30"  Hollow Form

 

Home
Up

 

30" American Walnut hollow form


The wood for this project came from the Walnut Avenue tree.  Pictures of and infromation about the tree the tree can be found on the Wood Collecting, Walnut Avenue page of this site.

Click on the pictures to enlarge.  

The 30" walnut hollow form started from a 48" long section of American walnut 12" more or less in cross section. I had to get the Power plainer out to shave off the knot sticking out of the lower left end.

After an hour and a half with the power plainer the blank clears the lather bed all the way around.

This is a photo of the rather out of balance blank spinning on the lathe.

I bored holes in the center of the blank at both ends for the live center and spur center. This is extra protection to keep the blank on the lathe in the event of a catch.

This photo showe the blank after it is turned round between centers. Note the pile of chips on the floor. It was almost up to my knees.

This is another photo of the blank turned round between centers. It took a weekend to get it round and mounted to the face plate.

After turning the blank round I riged it back up with the hoist so I can take out the centers and screw the face plate to the blank.

Another view of the blank suspended in air with the face plate on it.

I am only able to handle large blanks like this with the use of the Hoist and the load leveler. The hoist lifts the logs and the load leveler lets me shift the center of gravity left or right to get the blank horizontal.

After about 6 hours of turning I have the basic shape to the hollow form.

I had intended to make the hollow form 36" - 38" long. After finding a very large bark inclusion at the bottom of the turning I adjusted my expectations and settled on a 30" tall by 11-1/2" wide hollow form.

This is another view of the hollow form and the location of the bark inclusion.

Before the hollow form can be drilled out and hollowed the steady rest has to be setup. This steady rest is an original design of parts added on to 2 OneWay bowl steadies. This steady rest is the 5th iteration and the best solution I could find on a budget.

Closer view of the steady rest.

3rd view of the steady rest

View of the steady rest from the head stock end of the lathe.

Tail stock view of the steady rest

Every night after turning it is very important to put a plastic bag over the end grain of the Hollow form on the tail stock end. This keeps the wood from loosing moisture too quickly and cracking. The face plate takes care of moisture loss on the head stock end.

The next morning I drilled out the hollow form with a 2-5/16" forester drill bit. I have two 18" Kobalt forester bit extensions that let me reach right to the bottom. It is important NOT to use a drill bit with a screw center as if you use a bit with a screw center you cannot back it out. The forester bit has to have a standard drill point.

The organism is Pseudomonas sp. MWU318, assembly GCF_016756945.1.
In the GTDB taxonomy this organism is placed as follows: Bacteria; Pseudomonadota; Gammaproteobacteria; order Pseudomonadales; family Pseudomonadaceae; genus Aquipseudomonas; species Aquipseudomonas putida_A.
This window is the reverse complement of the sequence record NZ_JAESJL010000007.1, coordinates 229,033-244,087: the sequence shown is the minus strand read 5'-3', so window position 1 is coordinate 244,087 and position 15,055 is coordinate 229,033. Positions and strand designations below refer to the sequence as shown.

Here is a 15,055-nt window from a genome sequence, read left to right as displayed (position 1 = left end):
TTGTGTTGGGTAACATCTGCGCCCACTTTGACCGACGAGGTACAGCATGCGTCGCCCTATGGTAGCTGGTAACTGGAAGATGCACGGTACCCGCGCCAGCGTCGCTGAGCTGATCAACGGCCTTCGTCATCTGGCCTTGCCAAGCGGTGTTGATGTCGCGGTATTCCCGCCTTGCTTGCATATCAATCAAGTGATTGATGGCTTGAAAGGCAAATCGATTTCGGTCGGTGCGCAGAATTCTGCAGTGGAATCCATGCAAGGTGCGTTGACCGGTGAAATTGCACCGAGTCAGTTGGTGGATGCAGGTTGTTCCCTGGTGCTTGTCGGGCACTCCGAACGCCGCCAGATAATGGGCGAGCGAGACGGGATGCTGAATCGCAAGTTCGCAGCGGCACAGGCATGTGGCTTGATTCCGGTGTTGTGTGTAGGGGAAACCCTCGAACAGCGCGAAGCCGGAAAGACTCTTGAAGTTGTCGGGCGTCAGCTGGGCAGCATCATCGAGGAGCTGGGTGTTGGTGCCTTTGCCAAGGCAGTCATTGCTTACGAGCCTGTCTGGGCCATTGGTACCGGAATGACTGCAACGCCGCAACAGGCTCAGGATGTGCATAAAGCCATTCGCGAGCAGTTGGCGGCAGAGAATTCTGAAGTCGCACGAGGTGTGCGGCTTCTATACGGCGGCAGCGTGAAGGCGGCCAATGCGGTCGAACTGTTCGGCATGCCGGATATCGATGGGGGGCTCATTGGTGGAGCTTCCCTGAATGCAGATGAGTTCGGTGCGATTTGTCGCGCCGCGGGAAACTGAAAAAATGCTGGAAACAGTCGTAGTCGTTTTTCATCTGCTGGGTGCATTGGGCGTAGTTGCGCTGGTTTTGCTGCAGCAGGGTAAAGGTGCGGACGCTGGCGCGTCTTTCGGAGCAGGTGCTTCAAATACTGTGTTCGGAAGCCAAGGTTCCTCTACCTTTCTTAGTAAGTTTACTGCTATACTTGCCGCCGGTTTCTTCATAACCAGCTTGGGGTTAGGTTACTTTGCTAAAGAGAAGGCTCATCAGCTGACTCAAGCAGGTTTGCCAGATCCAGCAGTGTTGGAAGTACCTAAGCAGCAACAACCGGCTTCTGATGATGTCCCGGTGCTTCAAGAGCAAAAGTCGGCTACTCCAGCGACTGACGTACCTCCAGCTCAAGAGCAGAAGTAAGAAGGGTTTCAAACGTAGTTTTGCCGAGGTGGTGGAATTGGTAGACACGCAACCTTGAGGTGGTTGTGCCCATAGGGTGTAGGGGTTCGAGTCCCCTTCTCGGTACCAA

This is a view of the hollowing rig and steady rest setup with the hollow form blank. The top bar with the green blocks is a support for the laser pointer. The laser pointer is adjusted so that when the laser dot disappears from the outside of the turning you have achieved the desired wall thickness. Note the red dot on the left side of the turning between the wheels. Without the laser it is difficult to achieve a uniformed wall thickness as you are flying blind.

Close up of steady rest hollower and hollow form blank.

It took 2 weekends to rough out the inside of thehollow form to a uniform 1/2" thickness.

Another view of hollowing the turning.

Another view of hollowing the turning.

A close up of the hollowing tool going thru the opening in the top of the hollow form.

Another close up of the hollowing tool going thru the opening in the top of the hollow form.

The bar that sticks up from the hollower supports a laser. The laser dot is adjusted so that it falls off the outside of the turning when you have achieved the desired thickness.

After the turning is roughed out it has to dry for a couple of weeks. Then it is finished turned to 3/8" wall thickness.

Another view of finish turning with a large teardrop scraper.

The cutting and scraping part of turning is finished. Now the hollow form has to be sanded inside and out. This takes another weekend.

This is a photo of Ted Rudie with the 30" x 11-1/2" American walnut hollow form.

Another view of the 30" x 11-1/2" American walnut hollow form.

This is a photo of Ted Rudie with the 30" x 11-1/2" American walnut hollow form.

This is a photo of the 30" x 11-1/2" American walnut hollow form with a few cotes of varnish on it.

Home | 18" Hollow Form | 36" Hollow Form | 30"  Hollow Form